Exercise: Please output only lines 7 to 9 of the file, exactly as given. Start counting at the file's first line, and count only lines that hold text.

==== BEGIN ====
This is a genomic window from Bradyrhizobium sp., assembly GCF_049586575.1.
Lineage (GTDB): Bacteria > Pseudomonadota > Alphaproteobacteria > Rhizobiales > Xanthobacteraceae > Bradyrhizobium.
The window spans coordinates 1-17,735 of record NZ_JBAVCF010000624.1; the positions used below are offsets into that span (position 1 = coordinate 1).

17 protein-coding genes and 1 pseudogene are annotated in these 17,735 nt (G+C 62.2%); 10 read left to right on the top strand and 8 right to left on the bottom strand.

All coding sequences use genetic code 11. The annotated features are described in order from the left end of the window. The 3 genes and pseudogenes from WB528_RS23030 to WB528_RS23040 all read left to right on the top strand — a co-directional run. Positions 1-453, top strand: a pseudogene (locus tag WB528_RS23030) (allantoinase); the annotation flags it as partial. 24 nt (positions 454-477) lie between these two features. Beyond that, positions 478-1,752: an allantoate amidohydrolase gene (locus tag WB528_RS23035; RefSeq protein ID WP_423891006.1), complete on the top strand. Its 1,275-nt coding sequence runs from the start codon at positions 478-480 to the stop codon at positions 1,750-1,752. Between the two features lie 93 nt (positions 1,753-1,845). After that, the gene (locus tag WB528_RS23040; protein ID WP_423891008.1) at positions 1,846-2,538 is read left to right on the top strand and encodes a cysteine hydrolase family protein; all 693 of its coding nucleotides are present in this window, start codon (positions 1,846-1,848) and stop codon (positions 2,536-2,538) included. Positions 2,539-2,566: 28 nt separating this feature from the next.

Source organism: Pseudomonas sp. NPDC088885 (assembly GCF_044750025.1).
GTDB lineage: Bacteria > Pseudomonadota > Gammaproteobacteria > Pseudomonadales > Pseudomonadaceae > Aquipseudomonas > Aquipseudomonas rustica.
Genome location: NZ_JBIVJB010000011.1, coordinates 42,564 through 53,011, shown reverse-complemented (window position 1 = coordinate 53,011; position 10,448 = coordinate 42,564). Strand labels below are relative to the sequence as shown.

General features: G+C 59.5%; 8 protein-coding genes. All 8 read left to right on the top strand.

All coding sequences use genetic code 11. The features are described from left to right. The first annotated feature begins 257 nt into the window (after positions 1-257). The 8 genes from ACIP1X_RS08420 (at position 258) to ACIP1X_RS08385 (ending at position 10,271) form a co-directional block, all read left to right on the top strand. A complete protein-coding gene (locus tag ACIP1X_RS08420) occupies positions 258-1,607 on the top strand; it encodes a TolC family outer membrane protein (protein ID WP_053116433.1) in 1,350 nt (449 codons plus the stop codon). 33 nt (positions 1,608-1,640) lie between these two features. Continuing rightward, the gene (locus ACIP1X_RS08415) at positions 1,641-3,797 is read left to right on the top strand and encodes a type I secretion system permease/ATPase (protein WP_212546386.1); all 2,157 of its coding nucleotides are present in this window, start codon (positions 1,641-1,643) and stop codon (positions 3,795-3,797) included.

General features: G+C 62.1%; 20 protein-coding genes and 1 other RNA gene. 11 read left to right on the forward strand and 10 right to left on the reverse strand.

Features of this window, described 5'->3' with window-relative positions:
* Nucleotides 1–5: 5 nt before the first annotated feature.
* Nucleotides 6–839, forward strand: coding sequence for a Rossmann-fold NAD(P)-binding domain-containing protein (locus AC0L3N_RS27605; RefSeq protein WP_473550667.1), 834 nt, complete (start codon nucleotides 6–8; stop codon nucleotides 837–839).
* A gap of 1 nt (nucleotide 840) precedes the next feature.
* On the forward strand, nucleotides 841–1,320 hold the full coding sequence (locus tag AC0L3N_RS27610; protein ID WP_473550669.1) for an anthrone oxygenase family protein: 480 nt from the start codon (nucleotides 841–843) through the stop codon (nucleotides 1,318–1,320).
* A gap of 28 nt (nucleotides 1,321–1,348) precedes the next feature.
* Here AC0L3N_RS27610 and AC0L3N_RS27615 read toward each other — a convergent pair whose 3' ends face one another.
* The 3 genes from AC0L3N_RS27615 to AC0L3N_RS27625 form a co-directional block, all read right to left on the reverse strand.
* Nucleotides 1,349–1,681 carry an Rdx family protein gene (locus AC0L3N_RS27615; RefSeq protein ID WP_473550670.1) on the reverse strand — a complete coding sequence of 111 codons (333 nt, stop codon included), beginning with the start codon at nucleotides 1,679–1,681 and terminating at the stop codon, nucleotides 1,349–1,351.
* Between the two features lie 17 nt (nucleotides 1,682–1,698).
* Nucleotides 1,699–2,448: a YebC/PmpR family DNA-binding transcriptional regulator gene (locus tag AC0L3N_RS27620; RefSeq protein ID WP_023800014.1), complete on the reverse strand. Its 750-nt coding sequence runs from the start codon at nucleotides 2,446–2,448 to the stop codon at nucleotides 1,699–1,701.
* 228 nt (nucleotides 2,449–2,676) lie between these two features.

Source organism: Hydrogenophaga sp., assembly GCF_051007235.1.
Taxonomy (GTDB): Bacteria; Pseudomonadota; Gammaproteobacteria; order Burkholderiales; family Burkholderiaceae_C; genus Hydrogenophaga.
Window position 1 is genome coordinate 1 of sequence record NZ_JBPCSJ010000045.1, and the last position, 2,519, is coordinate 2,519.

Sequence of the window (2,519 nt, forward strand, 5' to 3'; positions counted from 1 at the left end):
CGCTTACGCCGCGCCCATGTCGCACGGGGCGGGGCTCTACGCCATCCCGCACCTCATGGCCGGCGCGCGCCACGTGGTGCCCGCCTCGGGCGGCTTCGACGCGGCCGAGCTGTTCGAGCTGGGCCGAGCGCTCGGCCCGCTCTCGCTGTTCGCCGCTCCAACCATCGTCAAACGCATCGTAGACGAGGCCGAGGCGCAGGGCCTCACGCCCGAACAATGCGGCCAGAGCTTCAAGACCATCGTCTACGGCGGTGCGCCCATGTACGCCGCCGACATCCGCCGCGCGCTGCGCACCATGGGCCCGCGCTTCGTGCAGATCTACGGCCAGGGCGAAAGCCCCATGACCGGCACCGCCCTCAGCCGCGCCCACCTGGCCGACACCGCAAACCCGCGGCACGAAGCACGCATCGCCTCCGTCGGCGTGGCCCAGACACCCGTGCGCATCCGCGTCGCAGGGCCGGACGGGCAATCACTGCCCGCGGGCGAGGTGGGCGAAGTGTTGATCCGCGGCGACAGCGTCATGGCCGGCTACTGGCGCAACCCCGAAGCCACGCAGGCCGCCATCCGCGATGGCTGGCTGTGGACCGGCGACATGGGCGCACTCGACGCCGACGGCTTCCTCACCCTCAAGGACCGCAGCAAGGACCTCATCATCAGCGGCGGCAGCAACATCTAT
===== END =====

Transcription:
GTDB lineage: Bacteria > Pseudomonadota > Gammaproteobacteria > Pseudomonadales > Pseudomonadaceae > Aquipseudomonas > Aquipseudomonas rustica.
Genome location: NZ_JBIVJB010000011.1, coordinates 42,564 through 53,011, shown reverse-complemented (window position 1 = coordinate 53,011; position 10,448 = coordinate 42,564). Strand labels below are relative to the sequence as shown.

General features: G+C 59.5%; 8 protein-coding genes. All 8 read left to right on the top strand.